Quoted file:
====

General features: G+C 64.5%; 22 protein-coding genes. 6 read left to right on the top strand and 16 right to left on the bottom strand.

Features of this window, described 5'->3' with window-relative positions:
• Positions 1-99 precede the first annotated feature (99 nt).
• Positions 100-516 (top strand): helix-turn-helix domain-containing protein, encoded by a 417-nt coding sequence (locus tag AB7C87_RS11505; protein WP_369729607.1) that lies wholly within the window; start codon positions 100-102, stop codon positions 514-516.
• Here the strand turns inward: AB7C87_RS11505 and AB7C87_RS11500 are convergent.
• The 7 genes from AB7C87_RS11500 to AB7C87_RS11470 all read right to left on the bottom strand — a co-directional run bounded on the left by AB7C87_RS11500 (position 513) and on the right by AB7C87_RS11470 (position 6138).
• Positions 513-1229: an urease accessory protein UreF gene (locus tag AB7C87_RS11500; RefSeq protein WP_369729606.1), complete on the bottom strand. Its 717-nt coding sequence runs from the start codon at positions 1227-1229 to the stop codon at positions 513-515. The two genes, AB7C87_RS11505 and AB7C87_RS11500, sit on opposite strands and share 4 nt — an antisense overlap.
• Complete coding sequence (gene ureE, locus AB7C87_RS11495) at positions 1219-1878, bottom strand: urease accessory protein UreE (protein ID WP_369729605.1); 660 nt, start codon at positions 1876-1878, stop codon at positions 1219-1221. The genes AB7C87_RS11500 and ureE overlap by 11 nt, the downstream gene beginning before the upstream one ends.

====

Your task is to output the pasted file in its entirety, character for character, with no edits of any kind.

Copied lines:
General features: G+C 64.5%; 22 protein-coding genes. 6 read left to right on the top strand and 16 right to left on the bottom strand.

Features of this window, described 5'->3' with window-relative positions:
• Positions 1-99 precede the first annotated feature (99 nt).
• Positions 100-516 (top strand): helix-turn-helix domain-containing protein, encoded by a 417-nt coding sequence (locus tag AB7C87_RS11505; protein WP_369729607.1) that lies wholly within the window; start codon positions 100-102, stop codon positions 514-516.
• Here the strand turns inward: AB7C87_RS11505 and AB7C87_RS11500 are convergent.
• The 7 genes from AB7C87_RS11500 to AB7C87_RS11470 all read right to left on the bottom strand — a co-directional run bounded on the left by AB7C87_RS11500 (position 513) and on the right by AB7C87_RS11470 (position 6138).
• Positions 513-1229: an urease accessory protein UreF gene (locus tag AB7C87_RS11500; RefSeq protein WP_369729606.1), complete on the bottom strand. Its 717-nt coding sequence runs from the start codon at positions 1227-1229 to the stop codon at positions 513-515. The two genes, AB7C87_RS11505 and AB7C87_RS11500, sit on opposite strands and share 4 nt — an antisense overlap.
• Complete coding sequence (gene ureE, locus AB7C87_RS11495) at positions 1219-1878, bottom strand: urease accessory protein UreE (protein ID WP_369729605.1); 660 nt, start codon at positions 1876-1878, stop codon at positions 1219-1221. The genes AB7C87_RS11500 and ureE overlap by 11 nt, the downstream gene beginning before the upstream one ends.